The Holy Thief: A Captain Korolev Novel 1 Paperback – 1 May 2011
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- Paperback : 352 pages
- ISBN-10 : 0330508407
- ISBN-13 : 978-0330508407
- Dimensions : 13 x 2.2 x 19.8 cm
- Publisher : Macmillan (1 May 2011)
- Language: : English
- Best Sellers Rank: 757,917 in Books (See Top 100 in Books)
- Customer Reviews:
About the Author
William Ryan is an Irish writer, living in London - having worked as a lawyer in the City for a number of years. In his spare time, he wrote on an occasional basis for television and film before completing a Masters in Creative Writing at St Andrews University in 2005.
His debut novel, The Holy Thief, is the first in a series of cases and adventures for Alexei Korolev, a detective working for the Moscow Criminal Investigation Division in 1930s Russia.
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Gunther and Reinhardt fans will recognise Korolov; a man with a damaged past but with a humane conscience who wants to be thorough and yet get to the truth of an issue. The Holy Thief might get slightly long winded in places, but the story does carry you along and you do discover many fascinating aspects of 1930's life under Stalin, the all-pervasive climate of fear and how this distorts truth, and the relationships between many of the organs of state. I had no hesitation in moving on to the second novel, and recommend this book.
The Holy Thief takes place in 1930s Soviet Moscow and follows a rather complex investigation by a police officer into a grisly murder. The investigation leads the somewhat world-weary and rather un-Sovietly inquisitive Korolev into a world of truly dangerous and complicated plots. The murders are associated with the sale of valuables by the Russian state to fund the Five Year Plan and the disappearance of one particular valuable. A simple (though not really so much) murder investigation is made more difficult by the interference of the NKVD (the forerunner of the KGB) who have their own connected investigation going, foreign nationals, the now-banned Orthodox Church, the semi-official organised crime echelons and so much more.
You know those American movies where it turns out not to be a simple FBI investigation, because the CIA and the NSA are involved and some senator or other is out for himself and using them all, and everything descends in a spiral of espionage and deceit? Well that sort of thing plays equally well in 30s Russia, apparently. The plot is well weaved, but it made all the better by the labyrinthine webs of official government departments.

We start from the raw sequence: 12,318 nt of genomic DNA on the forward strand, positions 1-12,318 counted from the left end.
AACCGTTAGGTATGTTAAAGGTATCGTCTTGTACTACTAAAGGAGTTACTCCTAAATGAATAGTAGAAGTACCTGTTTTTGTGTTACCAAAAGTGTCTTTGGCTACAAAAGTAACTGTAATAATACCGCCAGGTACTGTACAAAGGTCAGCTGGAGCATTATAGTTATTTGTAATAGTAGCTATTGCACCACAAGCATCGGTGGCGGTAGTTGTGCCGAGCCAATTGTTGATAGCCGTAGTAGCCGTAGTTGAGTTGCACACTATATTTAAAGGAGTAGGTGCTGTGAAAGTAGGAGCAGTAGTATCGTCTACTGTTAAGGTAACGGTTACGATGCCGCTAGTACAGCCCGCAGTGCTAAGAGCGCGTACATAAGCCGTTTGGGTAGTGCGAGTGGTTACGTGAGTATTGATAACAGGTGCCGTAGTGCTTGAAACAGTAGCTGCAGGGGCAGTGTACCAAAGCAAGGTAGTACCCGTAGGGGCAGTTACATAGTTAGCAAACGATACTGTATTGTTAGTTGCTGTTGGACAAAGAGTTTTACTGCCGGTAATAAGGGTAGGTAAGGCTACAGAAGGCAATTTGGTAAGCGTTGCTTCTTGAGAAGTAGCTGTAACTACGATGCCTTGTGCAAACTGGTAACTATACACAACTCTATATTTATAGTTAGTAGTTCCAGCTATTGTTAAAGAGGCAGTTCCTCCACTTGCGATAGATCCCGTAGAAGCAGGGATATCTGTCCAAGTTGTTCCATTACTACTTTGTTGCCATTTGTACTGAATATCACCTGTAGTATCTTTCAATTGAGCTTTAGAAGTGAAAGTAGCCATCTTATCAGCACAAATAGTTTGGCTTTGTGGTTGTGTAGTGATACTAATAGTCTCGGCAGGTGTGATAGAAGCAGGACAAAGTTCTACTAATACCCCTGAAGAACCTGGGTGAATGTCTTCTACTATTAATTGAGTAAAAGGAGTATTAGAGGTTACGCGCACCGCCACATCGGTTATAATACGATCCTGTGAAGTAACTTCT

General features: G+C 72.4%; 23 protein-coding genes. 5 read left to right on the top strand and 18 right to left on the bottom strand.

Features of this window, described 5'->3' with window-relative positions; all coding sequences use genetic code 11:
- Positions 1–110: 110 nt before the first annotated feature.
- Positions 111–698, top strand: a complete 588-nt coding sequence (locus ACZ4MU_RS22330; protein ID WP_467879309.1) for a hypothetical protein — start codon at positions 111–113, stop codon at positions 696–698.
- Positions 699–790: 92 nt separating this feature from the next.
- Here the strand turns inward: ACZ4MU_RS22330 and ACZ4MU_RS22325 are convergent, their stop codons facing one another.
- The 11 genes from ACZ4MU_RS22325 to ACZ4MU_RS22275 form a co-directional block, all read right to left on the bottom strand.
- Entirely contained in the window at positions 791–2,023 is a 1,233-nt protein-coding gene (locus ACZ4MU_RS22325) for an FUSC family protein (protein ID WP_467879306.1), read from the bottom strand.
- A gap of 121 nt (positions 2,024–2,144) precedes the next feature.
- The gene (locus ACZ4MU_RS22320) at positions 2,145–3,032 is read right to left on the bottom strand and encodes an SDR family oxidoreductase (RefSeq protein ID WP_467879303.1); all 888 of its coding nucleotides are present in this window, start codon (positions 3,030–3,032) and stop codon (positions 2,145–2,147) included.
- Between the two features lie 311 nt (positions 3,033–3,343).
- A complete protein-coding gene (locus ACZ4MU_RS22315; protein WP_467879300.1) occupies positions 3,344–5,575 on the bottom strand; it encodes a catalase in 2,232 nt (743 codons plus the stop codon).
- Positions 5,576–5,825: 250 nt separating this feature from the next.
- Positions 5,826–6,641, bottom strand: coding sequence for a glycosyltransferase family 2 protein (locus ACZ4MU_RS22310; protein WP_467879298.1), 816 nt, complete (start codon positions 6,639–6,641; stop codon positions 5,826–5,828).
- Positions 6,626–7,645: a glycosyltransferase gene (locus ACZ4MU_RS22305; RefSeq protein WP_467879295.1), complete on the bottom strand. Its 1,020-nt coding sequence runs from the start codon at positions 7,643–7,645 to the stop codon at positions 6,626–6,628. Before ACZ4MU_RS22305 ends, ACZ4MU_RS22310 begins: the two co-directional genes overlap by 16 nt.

The feel of the book, for me, is something like a cross between the movies Gorky Park and Enemy Of The State with a healthy dose of film noir. The main character is extremely believable and despite the clever connections he makes and the string of punishments he suffers, there is nothing unrealistic there. He is simply lucky, bright and bloody minded.
But for me there is one aspect that makes the book a win. Despite great characters and a good plot, the best thing about the Korolev mysteries so far is the atmosphere. The author’s knowledge and research have been poured into the book until it surpasses the ‘full’ mark and have left us with something that feels REALLY authentic. It made me endlessly grateful that I don’t live in 30s Moscow, for a start. You can almost feel the grimy, rainy street beneath you as you read. Few authors have achieved quite such a level of authenticity in a setting.
Basically the book wins on so many levels. I recommend buying it and reading it. It’ll keep you riveted right to the very end.
'The Holy Thief' by William Ryan is a well-crafted book. The sense of time and place is superbly evoked; the reader can feel the cold, see the shabbiness and feel the fear. Ryan brilliantly captures the paranoia pervading all of Soviet society at this dark period in its history. Ryan also presents the protagonist well: Korolev comes across as a likeable character with depth whom the reader wants to learn more about.
There are elements of crime fiction, spy thriller and historical fiction in this enjoyable read. I felt, though, the pace was quite plodding for a thriller and the plot sometimes hard to follow. To sum up, it is a competent though not outstanding novel.